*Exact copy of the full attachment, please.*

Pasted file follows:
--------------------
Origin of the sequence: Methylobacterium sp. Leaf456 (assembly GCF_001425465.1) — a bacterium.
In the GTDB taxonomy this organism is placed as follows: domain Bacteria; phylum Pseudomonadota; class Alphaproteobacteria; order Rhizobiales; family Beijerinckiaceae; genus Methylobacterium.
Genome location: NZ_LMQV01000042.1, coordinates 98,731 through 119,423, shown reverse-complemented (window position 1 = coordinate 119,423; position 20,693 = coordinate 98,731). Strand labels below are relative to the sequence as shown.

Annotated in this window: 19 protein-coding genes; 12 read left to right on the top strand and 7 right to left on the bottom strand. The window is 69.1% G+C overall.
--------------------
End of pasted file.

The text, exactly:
Origin of the sequence: Methylobacterium sp. Leaf456 (assembly GCF_001425465.1) — a bacterium.
In the GTDB taxonomy this organism is placed as follows: domain Bacteria; phylum Pseudomonadota; class Alphaproteobacteria; order Rhizobiales; family Beijerinckiaceae; genus Methylobacterium.
Genome location: NZ_LMQV01000042.1, coordinates 98,731 through 119,423, shown reverse-complemented (window position 1 = coordinate 119,423; position 20,693 = coordinate 98,731). Strand labels below are relative to the sequence as shown.

Annotated in this window: 19 protein-coding genes; 12 read left to right on the top strand and 7 right to left on the bottom strand. The window is 69.1% G+C overall.